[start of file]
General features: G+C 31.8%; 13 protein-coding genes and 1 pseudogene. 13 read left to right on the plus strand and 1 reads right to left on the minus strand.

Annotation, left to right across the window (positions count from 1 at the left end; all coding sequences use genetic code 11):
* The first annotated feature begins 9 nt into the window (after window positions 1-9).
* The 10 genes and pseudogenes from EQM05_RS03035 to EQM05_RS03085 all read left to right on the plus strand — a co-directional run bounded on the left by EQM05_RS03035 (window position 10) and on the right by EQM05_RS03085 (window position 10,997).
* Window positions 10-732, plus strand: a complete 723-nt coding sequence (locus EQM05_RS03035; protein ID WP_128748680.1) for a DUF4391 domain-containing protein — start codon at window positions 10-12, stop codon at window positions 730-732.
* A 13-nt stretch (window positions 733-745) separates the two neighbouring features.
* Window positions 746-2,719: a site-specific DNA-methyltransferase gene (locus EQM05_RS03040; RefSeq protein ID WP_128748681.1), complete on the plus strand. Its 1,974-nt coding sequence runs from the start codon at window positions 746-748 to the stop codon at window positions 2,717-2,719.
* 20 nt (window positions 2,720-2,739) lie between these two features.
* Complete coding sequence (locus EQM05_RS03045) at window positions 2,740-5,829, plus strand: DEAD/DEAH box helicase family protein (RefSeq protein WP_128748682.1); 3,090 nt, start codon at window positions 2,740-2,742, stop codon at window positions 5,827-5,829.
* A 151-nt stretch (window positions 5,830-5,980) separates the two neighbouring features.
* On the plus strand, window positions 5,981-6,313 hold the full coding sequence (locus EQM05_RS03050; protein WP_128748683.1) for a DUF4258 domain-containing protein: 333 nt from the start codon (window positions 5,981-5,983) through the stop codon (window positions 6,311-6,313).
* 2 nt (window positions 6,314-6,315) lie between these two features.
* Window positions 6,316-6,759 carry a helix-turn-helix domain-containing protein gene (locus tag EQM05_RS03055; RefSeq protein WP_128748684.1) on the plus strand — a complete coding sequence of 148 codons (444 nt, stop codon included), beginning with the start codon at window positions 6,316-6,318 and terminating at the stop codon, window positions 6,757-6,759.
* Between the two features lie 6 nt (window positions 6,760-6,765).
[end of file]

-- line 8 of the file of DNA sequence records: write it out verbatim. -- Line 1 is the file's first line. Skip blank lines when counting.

* 20 nt (window positions 2,720-2,739) lie between these two features.